T’is the season (almost), but so far the Gay Pride version of the Festivus pole is the only display to ask for placement in the Capitol Rotunda.
As of Tuesday, South Florida blogger Chaz Stevens had submitted the only application for a holiday display, according to a spokeswoman for the Department of Management Services, the state’s real estate manager.
Even then, there’s no guarantee his offering for this year — a rainbow-colored pole with a disco ball on top — will make it inside the Capitol.
“His application is being processed,” said DMS spokeswoman Natalee Singleton in an email, without further comment.
In years past, Stevens was approved to show a six-foot-tall pole made of empty Pabst Blue Ribbon beer cans, meant to mark Festivus, the fictional holiday from a 1997 episode of “Seinfeld.”
Festivus, celebrated on Dec. 23, showcases “an unadorned aluminum pole” instead of a Christmas tree. It includes a dinner, an “airing of grievances” and various “feats of strength.”
But his wasn’t the most contentious of the holiday displays.
The Satanic Temple, refers to itself as a religion but doesn’t subscribe to worshipping the devil, last year displayed a cardboard diorama with an angel figurine suspended by fishing line, falling from clouds made of cotton into flames made of construction paper.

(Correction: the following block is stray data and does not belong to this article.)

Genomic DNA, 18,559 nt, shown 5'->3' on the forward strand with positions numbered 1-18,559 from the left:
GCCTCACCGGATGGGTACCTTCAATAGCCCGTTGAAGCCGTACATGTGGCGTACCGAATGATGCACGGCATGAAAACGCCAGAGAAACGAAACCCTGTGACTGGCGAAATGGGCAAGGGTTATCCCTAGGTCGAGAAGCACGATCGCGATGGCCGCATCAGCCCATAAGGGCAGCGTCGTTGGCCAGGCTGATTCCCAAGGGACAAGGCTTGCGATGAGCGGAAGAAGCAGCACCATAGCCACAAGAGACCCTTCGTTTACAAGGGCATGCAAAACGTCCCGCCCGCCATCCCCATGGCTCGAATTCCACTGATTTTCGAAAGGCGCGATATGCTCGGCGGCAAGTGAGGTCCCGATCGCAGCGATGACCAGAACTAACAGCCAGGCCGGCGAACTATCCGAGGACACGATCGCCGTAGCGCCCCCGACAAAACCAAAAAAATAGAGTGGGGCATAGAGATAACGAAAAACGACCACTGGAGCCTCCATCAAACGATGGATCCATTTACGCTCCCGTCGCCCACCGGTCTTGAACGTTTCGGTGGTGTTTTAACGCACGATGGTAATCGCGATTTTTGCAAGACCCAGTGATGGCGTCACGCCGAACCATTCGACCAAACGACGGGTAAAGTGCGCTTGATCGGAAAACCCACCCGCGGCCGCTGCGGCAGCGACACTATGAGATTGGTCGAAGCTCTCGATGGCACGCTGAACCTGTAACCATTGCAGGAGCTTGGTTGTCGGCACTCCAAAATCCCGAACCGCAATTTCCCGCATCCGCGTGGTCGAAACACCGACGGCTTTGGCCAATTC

The state had rejected the same diorama the year before that, saying it was “grossly offensive” and nearly causing a First Amendment lawsuit. An email to a Temple representative in Florida about this year’s plans was not responded to by late Tuesday.
A Tallahassee woman who described herself as “a devout Catholic” was arrested and charged with criminal mischief last year after she tried to remove the diorama and was stopped by Capitol Police.
Prosecutors, however, later dropped the case against Susan Hemeryck, saying the state couldn’t “prove actual damage” to the diorama.
Other past displays have included:
- A banner celebrating the Winter Solstice from The Freedom From Religion Foundation;
- A crèche from Florida Prayer Network/Florida Nativity Scene Committee;
- A placard with a tongue-in-cheek message to “celebrate the true meaning of Xmas” with “friends,” “fun” and “Chinese food” by American Atheists; and
- A smaller, framed picture of a nativity scene from The International House of Prayer in Tallahassee.